I’m Moving Across The Country To Escape All My Problems (HA, JK -- But Not Really)

I decided to finally start listening to my own heart or head or whatever. And it's telling me, "California."
Publish date:
May 15, 2013
mental illness, recovery, moving, Los Angeles, nyc

There’s been a secret I’ve been trying to keep a secret since the moment I got back from Palm Springs back in February. And I'm horrible at keeping secrets.

I’m going back to California. Not for rehab! But to live in L.A. Soon. As in, the first of June. As in, “See ya later, NYC! You’ve been good to me these past three years!” [FLASHES MIDDLE FINGER.]

Like Zoe, I’m moving with only three large suitcases. I might be shipping a few boxes, too. I have a one-way ticket. My boyfriend, an L.A. native, is coming with me.

At one point I thought I was going without him. When I first told him I was most likely moving to L.A. in the next couple of months (our plan had been to go together in a year), he said, “Well, I’ll miss you.” I fumed about his unwillingness to come with, and sobbed over my feelings of abandonment to my therapist, until she suggested that perhaps I ask him if he wants to come with? And then I remembered: Oh, yes, communication.

I asked him, he smiled and hugged me so hard I thought my ribs would break -- and said of course. His parents, who live in the L.A. area, and who I met for the first time around Christmas, are STOKED.

My mom’s also happy, I think. She got a promotion within her company and is relocating there from Chicago next week. She keeps saying she needs someone to help walk the dogs. Also, she was confident I’d be stabbed in Chinatown since the second I got here.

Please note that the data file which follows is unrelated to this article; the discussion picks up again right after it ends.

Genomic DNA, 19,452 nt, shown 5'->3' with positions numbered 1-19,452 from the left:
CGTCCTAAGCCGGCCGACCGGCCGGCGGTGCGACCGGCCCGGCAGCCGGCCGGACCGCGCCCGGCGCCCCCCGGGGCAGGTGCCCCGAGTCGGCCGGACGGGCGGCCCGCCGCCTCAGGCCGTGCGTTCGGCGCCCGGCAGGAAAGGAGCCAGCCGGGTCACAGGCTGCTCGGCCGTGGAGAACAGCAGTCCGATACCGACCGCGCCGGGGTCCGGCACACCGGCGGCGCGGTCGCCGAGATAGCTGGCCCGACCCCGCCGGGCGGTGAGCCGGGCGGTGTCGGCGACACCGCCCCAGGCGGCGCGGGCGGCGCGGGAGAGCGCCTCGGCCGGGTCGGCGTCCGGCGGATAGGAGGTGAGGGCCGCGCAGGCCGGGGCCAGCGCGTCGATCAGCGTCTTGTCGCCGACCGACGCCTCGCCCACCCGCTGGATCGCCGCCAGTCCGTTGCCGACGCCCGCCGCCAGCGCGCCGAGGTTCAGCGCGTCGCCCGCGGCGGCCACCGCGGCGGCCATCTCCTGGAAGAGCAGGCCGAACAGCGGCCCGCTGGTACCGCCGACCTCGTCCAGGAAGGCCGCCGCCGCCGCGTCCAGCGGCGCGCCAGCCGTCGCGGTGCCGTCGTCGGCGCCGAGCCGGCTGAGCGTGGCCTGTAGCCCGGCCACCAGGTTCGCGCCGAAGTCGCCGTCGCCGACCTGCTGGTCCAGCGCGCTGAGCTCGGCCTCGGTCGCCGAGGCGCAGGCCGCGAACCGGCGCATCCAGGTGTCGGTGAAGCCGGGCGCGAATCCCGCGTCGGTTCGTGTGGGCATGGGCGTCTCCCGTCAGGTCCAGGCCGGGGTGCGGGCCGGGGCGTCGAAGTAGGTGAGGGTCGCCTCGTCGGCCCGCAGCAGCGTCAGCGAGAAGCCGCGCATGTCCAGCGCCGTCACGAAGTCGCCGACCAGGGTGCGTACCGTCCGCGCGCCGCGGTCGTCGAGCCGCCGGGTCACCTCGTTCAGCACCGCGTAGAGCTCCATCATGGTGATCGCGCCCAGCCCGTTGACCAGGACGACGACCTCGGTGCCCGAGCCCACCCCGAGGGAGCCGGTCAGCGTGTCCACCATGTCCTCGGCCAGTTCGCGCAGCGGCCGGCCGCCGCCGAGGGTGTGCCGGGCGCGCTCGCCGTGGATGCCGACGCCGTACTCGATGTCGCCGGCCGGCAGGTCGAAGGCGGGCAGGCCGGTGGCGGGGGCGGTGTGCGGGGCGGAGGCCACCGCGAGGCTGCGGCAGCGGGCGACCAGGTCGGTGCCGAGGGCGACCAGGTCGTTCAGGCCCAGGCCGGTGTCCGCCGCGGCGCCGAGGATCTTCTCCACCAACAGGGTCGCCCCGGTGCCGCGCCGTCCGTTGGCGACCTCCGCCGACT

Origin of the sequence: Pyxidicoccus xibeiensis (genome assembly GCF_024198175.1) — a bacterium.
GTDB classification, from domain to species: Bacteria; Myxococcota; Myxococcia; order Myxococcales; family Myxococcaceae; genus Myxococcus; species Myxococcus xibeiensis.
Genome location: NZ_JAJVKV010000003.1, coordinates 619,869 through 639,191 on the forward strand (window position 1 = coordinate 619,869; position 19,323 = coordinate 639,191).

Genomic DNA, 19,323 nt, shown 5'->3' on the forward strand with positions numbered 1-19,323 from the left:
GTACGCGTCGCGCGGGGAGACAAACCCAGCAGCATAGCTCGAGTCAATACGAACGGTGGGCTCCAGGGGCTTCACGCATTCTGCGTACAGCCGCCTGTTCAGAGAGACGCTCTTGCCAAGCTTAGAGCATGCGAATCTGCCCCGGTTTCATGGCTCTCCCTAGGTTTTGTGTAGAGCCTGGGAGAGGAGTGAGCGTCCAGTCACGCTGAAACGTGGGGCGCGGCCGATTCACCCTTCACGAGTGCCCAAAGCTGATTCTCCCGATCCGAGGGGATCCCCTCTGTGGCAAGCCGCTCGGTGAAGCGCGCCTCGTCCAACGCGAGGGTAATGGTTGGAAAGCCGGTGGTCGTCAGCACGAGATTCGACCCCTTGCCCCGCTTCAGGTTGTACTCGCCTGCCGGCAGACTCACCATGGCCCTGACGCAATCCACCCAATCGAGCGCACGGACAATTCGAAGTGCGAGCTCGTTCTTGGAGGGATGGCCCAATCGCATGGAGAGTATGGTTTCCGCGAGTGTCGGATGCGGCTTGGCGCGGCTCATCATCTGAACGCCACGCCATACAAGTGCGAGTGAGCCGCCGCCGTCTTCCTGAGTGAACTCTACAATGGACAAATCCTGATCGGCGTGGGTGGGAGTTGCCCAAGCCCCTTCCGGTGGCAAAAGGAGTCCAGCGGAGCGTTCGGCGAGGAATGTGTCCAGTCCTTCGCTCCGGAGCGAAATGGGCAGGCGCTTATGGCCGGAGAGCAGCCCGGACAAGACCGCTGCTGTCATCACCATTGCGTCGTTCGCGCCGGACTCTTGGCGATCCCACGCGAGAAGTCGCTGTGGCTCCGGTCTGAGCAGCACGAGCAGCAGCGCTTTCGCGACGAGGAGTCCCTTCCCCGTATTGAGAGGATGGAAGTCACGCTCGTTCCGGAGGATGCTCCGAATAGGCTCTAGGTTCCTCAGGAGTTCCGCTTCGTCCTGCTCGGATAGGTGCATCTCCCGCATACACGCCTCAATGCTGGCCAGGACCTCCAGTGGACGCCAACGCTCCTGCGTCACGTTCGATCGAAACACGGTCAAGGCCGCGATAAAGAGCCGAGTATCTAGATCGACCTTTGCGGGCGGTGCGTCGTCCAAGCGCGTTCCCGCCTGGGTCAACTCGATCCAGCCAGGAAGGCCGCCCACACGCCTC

Knowing I can crash at her condo while I look for work, even though I’m 24 and have been living all adult-like since the second I graduated college (other than the fact that I live with three people in a gentrified apartment in Bushwick), makes it easier to take the leap suddenly, rather than wait until that one-year mark.

And with my boyfriend coming, and his parents’ general excitement, and some freelance work already lined up, the stars are truly aligning. PALM TREE-SHAPED CONFETTI!

Although it feels like everything’s falling into place so perfectly, this is an extremely complicated move for me. That one-year mark I’d originally planned on? That was suggested from the dual-diagnosis rehab I left in February.

Part of your “discharge plan” involved vowing to avoid making any major changes within a year, like getting married, or even starting a serious relationship, or buying a house, or, let’s see, MOVING ACROSS THE COUNTRY.

Here are a few reasons why I decided to make the move now, though:


It became apparent upon my second week back -- and the waft of weed lingering from the basement, and one of my guy roommates suddenly getting really tweaky and vacuuming all the time, and some of my Klonopin mysteriously going missing -- that my living situation was going to have to change.

Anyone who’s moved in this city can attest that they’d rather get a fingernail ripped off than attempt to look for a semi-affordable, livable apartment (and that you’re probably going to get it ripped off when you try to maneuver your dresser down your narrow staircase, anyhow). Like, look at this Tumblr of the choice NYC rooms from Craigslist. YACK!